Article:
Authentic voices. Remarkable stories. AOL On Originals showcase the passions that make the world a more interesting place.
Gwyneth Paltrow and Tracy Anderson spend time with women who've overcome hardship, injury, and setbacks to triumph in the face of adversity. We'll hear their inspiring stories firsthand, whether fighting back from a career-ending injury or transforming their lives and bodies through diet and exercise.
Enter the graceful but competitive world of ballet through the eyes of executive producer, Sarah Jessica Parker. This behind-the-scenes docudrama reveals what it takes to perform on the ultimate stage, the New York City Ballet. Catch NYCB on stage at Lincoln Center.
The Future Of Us is a powerful original series from television personality, futurist, filmmaker and techno-philosopher, Jason Silva. In this series, Silva shares his excitement around recent discoveries and inventions.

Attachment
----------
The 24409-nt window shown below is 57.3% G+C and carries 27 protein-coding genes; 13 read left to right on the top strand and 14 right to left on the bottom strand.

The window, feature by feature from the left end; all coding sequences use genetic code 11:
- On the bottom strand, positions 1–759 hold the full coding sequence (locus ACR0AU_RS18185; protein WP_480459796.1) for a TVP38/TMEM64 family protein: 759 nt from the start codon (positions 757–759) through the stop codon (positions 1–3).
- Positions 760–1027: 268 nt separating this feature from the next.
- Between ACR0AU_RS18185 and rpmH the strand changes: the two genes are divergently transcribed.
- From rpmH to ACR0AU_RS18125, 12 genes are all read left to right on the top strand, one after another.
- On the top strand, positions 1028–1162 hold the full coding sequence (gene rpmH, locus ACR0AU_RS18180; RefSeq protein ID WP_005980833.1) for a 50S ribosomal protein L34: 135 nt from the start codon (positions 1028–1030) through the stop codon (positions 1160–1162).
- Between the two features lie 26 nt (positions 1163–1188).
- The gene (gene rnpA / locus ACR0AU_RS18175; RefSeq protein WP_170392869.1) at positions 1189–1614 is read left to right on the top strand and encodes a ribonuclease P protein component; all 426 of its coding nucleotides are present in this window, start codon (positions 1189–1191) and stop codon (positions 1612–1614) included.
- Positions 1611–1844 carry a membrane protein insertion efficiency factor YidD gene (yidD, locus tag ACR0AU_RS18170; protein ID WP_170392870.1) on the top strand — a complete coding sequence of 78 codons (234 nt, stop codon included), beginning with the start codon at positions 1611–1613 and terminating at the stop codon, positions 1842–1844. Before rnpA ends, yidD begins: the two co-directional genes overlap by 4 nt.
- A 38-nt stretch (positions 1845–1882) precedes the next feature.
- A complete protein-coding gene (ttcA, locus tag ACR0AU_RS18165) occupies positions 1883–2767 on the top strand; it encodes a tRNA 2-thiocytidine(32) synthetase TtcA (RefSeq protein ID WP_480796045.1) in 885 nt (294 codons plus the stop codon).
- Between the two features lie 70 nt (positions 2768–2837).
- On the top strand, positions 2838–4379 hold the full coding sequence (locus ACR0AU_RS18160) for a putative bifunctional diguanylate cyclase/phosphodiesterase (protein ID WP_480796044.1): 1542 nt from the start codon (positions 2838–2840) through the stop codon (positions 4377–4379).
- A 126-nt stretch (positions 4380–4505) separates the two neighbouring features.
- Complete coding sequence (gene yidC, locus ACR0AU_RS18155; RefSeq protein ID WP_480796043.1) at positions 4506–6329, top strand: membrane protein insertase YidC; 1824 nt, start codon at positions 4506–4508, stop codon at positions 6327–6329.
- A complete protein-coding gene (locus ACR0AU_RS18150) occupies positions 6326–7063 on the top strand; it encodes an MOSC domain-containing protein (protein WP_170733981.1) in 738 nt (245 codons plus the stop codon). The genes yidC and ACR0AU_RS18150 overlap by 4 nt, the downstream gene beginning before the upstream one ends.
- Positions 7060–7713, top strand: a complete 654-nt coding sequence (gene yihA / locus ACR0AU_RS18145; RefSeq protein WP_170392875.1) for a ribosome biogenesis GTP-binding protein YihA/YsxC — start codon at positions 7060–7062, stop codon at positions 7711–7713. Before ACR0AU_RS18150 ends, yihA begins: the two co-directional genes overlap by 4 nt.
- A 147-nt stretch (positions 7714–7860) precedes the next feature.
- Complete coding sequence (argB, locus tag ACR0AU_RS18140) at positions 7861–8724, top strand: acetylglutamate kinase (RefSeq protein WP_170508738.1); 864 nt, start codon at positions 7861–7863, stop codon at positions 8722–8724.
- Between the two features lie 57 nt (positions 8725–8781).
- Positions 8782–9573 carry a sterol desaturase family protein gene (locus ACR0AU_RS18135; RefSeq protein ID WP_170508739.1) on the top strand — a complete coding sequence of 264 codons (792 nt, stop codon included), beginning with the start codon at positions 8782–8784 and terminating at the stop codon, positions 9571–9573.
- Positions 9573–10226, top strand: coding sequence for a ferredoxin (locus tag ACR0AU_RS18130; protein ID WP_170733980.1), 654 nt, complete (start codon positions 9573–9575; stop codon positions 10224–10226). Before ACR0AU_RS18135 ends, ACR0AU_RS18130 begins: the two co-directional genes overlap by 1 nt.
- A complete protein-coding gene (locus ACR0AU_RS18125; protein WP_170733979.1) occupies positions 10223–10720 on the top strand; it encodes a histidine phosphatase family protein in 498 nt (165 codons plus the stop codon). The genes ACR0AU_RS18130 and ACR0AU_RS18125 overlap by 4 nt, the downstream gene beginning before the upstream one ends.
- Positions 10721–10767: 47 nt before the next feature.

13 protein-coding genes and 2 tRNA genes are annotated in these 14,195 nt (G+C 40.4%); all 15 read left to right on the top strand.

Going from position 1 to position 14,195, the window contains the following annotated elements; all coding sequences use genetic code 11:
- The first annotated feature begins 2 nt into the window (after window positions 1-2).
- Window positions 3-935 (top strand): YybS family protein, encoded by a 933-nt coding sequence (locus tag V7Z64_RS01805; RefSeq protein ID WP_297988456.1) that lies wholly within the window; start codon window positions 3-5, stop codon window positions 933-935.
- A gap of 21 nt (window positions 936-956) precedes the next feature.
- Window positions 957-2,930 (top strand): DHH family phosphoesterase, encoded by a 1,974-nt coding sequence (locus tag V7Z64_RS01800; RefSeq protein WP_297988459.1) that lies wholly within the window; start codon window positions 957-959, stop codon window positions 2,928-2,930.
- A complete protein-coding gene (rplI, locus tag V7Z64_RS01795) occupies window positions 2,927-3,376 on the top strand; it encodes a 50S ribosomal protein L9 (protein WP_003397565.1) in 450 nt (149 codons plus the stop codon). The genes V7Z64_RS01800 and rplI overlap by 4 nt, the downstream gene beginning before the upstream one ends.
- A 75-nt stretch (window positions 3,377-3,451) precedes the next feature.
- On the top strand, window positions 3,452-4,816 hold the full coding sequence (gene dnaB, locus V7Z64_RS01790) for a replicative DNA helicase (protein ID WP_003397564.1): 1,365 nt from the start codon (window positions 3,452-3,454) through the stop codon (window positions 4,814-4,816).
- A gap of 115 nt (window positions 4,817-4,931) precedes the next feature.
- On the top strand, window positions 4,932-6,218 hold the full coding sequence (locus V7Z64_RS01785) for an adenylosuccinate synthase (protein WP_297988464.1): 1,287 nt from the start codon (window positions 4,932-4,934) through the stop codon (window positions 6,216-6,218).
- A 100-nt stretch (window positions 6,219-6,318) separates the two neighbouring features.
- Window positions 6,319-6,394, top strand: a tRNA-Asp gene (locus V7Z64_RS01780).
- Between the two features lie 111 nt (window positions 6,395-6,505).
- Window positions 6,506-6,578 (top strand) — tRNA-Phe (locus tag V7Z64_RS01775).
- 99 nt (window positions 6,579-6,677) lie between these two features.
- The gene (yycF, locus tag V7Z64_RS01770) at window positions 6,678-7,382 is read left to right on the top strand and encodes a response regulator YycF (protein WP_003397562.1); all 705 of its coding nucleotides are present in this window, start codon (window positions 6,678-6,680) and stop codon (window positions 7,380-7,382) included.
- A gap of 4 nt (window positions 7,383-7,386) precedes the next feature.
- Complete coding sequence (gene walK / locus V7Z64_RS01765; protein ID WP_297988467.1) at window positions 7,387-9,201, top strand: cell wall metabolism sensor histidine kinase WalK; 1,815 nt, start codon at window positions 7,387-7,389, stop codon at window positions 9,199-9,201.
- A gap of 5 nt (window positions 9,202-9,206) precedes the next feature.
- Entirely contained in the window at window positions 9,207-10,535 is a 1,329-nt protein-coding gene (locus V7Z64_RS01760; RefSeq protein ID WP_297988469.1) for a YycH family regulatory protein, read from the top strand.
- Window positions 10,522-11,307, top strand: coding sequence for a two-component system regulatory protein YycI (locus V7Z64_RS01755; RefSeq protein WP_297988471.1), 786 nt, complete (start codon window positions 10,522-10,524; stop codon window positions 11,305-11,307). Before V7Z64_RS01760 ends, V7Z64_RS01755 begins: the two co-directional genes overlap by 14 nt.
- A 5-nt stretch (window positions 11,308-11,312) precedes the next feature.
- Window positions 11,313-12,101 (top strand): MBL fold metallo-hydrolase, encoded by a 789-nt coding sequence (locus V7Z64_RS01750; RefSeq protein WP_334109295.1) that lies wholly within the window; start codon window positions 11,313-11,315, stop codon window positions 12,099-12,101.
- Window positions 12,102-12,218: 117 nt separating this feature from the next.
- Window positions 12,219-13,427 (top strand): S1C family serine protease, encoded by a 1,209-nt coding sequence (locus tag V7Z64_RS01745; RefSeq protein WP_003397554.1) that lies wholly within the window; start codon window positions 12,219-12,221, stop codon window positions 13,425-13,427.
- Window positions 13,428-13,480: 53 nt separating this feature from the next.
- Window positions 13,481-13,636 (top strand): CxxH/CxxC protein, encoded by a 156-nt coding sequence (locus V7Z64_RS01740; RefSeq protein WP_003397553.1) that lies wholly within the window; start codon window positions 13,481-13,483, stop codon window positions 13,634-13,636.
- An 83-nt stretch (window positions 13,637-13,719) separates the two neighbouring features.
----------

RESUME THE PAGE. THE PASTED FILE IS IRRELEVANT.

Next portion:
ACTING DISRUPTIVE takes viewers inside the businesses and passion projects of Hollywood’s top celebrities.
They say every picture tells a story and AOL On's new original series My Ink proves it. Travel along as some of the world's greatest athletes bring their tattoos to life through exclusive interviews and visits to their favorite tattoo parlors.
Explore what it means to be human as we rush head first into the future through the eyes, creativity, and mind of Tiffany Shlain, acclaimed filmmaker and speaker, founder of The Webby Awards, mother, constant pusher of boundaries and one of Newsweek’s “women shaping the 21st Century.”
Discover crowdfunded small business success stories with author, comedian, and entrepreneur Baratunde Thurston.
Go behind-the-scenes with racing's hottest, young talent, 17-year-old Dylan Kwasniewski, as he aspires to make it in the #1 motorsport in America – NASCAR
Follow Scott Schuman, the Sartorialist, from the streets of NYC to the capitals of Europe on his quest to photograph and document the best in culture and fashion.
Iconic potter, designer, author and personality Jonathan Adler shares his unique perspective on creativity. Showcasing the inspiration Jonathan finds in the most unlikely people and places, Inspiration Point will add style, craft and joy to your life.
Serving Innovation gives a fresh look into the stories and passions that motivate some of the most innovative tastemakers in America.